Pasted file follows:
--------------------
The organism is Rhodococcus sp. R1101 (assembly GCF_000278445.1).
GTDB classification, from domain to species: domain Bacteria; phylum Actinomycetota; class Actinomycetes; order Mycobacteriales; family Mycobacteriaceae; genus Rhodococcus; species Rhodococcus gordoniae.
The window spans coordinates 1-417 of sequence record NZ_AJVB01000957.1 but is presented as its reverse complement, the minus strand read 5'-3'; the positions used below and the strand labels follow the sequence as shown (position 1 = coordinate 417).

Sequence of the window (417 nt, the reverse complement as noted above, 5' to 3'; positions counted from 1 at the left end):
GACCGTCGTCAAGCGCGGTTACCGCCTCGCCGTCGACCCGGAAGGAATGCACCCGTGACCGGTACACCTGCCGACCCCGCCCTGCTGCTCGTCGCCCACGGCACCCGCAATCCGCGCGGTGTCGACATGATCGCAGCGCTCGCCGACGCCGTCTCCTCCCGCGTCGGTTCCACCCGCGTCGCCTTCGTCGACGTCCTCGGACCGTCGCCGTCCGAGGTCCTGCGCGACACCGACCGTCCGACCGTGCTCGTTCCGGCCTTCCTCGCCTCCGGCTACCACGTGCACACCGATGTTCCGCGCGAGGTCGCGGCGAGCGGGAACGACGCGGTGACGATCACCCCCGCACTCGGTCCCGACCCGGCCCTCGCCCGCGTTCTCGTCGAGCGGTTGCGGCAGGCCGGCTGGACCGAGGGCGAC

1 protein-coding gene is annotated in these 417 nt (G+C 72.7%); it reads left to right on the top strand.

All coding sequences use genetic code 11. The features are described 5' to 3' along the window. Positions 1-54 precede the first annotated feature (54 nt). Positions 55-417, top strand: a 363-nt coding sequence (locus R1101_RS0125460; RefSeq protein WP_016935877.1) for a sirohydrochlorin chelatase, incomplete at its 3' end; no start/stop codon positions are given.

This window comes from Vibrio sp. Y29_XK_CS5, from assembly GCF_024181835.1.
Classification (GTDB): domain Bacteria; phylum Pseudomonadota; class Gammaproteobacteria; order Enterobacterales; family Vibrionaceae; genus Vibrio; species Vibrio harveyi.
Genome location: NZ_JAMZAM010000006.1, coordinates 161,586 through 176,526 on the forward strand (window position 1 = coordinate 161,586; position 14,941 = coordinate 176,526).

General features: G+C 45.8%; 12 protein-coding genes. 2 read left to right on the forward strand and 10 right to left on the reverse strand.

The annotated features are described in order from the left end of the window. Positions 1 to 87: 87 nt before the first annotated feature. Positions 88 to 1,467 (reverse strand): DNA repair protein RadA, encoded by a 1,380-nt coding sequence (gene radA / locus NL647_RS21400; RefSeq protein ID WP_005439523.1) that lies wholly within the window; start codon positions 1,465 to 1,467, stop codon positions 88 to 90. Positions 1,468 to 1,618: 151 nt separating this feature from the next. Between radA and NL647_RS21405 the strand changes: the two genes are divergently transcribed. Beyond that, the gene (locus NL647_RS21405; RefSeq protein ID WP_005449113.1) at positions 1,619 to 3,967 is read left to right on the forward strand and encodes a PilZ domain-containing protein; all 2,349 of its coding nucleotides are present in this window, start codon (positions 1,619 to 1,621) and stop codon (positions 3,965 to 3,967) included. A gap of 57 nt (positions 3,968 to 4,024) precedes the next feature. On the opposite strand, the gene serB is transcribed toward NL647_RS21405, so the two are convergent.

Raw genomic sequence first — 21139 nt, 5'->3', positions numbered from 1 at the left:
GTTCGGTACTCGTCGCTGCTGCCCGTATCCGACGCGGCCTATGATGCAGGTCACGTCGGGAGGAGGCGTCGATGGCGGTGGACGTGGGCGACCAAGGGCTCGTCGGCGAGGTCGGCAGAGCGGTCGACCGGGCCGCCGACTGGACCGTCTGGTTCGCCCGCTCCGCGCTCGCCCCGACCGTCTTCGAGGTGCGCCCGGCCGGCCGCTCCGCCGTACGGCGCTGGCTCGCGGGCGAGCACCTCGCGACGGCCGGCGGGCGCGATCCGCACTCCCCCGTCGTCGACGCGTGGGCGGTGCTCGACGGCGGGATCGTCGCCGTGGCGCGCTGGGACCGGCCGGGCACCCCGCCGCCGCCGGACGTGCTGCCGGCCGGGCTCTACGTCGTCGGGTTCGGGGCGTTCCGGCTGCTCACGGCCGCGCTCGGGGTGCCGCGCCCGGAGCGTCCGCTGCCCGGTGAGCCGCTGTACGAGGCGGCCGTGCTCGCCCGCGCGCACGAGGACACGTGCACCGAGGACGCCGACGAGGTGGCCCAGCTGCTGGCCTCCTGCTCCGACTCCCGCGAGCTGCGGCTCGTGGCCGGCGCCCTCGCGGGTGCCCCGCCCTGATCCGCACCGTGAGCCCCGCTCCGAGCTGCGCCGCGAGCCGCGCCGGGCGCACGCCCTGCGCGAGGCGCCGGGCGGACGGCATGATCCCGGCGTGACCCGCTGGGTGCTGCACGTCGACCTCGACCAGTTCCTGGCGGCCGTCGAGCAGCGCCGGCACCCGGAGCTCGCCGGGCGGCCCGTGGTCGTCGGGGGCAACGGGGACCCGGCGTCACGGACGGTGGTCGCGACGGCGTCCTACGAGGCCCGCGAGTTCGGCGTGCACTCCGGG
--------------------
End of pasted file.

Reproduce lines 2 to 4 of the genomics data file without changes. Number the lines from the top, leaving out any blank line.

GTDB classification, from domain to species: domain Bacteria; phylum Actinomycetota; class Actinomycetes; order Mycobacteriales; family Mycobacteriaceae; genus Rhodococcus; species Rhodococcus gordoniae.
The window spans coordinates 1-417 of sequence record NZ_AJVB01000957.1 but is presented as its reverse complement, the minus strand read 5'-3'; the positions used below and the strand labels follow the sequence as shown (position 1 = coordinate 417).

Sequence of the window (417 nt, the reverse complement as noted above, 5' to 3'; positions counted from 1 at the left end):